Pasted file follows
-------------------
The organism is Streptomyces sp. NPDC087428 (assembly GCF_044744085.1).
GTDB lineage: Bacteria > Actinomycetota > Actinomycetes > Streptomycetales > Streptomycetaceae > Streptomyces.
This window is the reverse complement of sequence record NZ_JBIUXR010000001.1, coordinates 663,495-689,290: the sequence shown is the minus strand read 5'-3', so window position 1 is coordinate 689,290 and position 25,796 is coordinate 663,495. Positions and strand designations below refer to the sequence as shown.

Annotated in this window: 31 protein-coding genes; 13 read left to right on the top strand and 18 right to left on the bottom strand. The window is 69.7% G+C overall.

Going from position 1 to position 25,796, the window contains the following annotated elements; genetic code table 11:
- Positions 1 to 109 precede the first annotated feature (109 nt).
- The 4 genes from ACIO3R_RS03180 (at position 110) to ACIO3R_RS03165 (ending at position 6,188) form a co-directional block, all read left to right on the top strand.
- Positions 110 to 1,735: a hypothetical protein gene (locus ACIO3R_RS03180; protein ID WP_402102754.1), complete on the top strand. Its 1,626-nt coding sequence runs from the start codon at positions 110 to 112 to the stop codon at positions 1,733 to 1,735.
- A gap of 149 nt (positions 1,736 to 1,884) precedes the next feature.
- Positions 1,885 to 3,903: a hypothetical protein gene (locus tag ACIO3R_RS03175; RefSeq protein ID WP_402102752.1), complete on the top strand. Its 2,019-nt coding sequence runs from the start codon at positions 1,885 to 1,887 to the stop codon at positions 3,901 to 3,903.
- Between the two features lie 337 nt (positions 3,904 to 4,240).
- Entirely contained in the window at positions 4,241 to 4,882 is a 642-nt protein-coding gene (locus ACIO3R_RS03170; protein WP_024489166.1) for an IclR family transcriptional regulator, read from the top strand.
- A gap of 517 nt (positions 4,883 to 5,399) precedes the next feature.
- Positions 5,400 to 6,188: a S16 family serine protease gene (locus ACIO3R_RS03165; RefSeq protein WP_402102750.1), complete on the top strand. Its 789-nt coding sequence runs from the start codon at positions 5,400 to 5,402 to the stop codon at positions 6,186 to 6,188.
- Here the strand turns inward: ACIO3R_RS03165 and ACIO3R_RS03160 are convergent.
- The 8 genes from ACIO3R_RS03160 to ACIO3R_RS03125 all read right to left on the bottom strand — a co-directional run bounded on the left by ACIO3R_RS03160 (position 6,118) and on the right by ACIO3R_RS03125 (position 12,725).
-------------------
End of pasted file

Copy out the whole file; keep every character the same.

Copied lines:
The organism is Streptomyces sp. NPDC087428 (assembly GCF_044744085.1).
GTDB lineage: Bacteria > Actinomycetota > Actinomycetes > Streptomycetales > Streptomycetaceae > Streptomyces.
This window is the reverse complement of sequence record NZ_JBIUXR010000001.1, coordinates 663,495-689,290: the sequence shown is the minus strand read 5'-3', so window position 1 is coordinate 689,290 and position 25,796 is coordinate 663,495. Positions and strand designations below refer to the sequence as shown.

Annotated in this window: 31 protein-coding genes; 13 read left to right on the top strand and 18 right to left on the bottom strand. The window is 69.7% G+C overall.

Going from position 1 to position 25,796, the window contains the following annotated elements; genetic code table 11:
- Positions 1 to 109 precede the first annotated feature (109 nt).
- The 4 genes from ACIO3R_RS03180 (at position 110) to ACIO3R_RS03165 (ending at position 6,188) form a co-directional block, all read left to right on the top strand.
- Positions 110 to 1,735: a hypothetical protein gene (locus ACIO3R_RS03180; protein ID WP_402102754.1), complete on the top strand. Its 1,626-nt coding sequence runs from the start codon at positions 110 to 112 to the stop codon at positions 1,733 to 1,735.
- A gap of 149 nt (positions 1,736 to 1,884) precedes the next feature.
- Positions 1,885 to 3,903: a hypothetical protein gene (locus tag ACIO3R_RS03175; RefSeq protein ID WP_402102752.1), complete on the top strand. Its 2,019-nt coding sequence runs from the start codon at positions 1,885 to 1,887 to the stop codon at positions 3,901 to 3,903.
- Between the two features lie 337 nt (positions 3,904 to 4,240).
- Entirely contained in the window at positions 4,241 to 4,882 is a 642-nt protein-coding gene (locus ACIO3R_RS03170; protein WP_024489166.1) for an IclR family transcriptional regulator, read from the top strand.
- A gap of 517 nt (positions 4,883 to 5,399) precedes the next feature.
- Positions 5,400 to 6,188: a S16 family serine protease gene (locus ACIO3R_RS03165; RefSeq protein WP_402102750.1), complete on the top strand. Its 789-nt coding sequence runs from the start codon at positions 5,400 to 5,402 to the stop codon at positions 6,186 to 6,188.
- Here the strand turns inward: ACIO3R_RS03165 and ACIO3R_RS03160 are convergent.
- The 8 genes from ACIO3R_RS03160 to ACIO3R_RS03125 all read right to left on the bottom strand — a co-directional run bounded on the left by ACIO3R_RS03160 (position 6,118) and on the right by ACIO3R_RS03125 (position 12,725).